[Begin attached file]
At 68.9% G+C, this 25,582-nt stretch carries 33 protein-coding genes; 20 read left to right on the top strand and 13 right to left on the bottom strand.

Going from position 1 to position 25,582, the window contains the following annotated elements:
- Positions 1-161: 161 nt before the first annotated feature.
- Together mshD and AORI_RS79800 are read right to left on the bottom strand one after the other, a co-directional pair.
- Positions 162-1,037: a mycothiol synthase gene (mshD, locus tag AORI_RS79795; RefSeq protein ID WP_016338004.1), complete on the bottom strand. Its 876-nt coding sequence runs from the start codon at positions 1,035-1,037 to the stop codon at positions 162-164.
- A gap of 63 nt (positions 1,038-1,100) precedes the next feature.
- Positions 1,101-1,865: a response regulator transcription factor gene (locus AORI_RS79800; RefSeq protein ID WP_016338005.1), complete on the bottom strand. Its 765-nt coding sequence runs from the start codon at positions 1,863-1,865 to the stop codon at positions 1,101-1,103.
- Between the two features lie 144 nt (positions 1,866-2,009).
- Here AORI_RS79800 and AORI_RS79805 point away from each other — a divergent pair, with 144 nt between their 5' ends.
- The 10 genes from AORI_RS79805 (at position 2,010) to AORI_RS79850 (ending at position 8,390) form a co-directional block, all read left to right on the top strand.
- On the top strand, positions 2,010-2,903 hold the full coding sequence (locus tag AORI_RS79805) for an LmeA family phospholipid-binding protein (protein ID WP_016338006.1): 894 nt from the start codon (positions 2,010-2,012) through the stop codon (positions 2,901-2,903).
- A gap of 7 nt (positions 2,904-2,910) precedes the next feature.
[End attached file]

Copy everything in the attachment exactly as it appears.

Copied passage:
At 68.9% G+C, this 25,582-nt stretch carries 33 protein-coding genes; 20 read left to right on the top strand and 13 right to left on the bottom strand.

Going from position 1 to position 25,582, the window contains the following annotated elements:
- Positions 1-161: 161 nt before the first annotated feature.
- Together mshD and AORI_RS79800 are read right to left on the bottom strand one after the other, a co-directional pair.
- Positions 162-1,037: a mycothiol synthase gene (mshD, locus tag AORI_RS79795; RefSeq protein ID WP_016338004.1), complete on the bottom strand. Its 876-nt coding sequence runs from the start codon at positions 1,035-1,037 to the stop codon at positions 162-164.
- A gap of 63 nt (positions 1,038-1,100) precedes the next feature.
- Positions 1,101-1,865: a response regulator transcription factor gene (locus AORI_RS79800; RefSeq protein ID WP_016338005.1), complete on the bottom strand. Its 765-nt coding sequence runs from the start codon at positions 1,863-1,865 to the stop codon at positions 1,101-1,103.
- Between the two features lie 144 nt (positions 1,866-2,009).
- Here AORI_RS79800 and AORI_RS79805 point away from each other — a divergent pair, with 144 nt between their 5' ends.
- The 10 genes from AORI_RS79805 (at position 2,010) to AORI_RS79850 (ending at position 8,390) form a co-directional block, all read left to right on the top strand.
- On the top strand, positions 2,010-2,903 hold the full coding sequence (locus tag AORI_RS79805) for an LmeA family phospholipid-binding protein (protein ID WP_016338006.1): 894 nt from the start codon (positions 2,010-2,012) through the stop codon (positions 2,901-2,903).
- A gap of 7 nt (positions 2,904-2,910) precedes the next feature.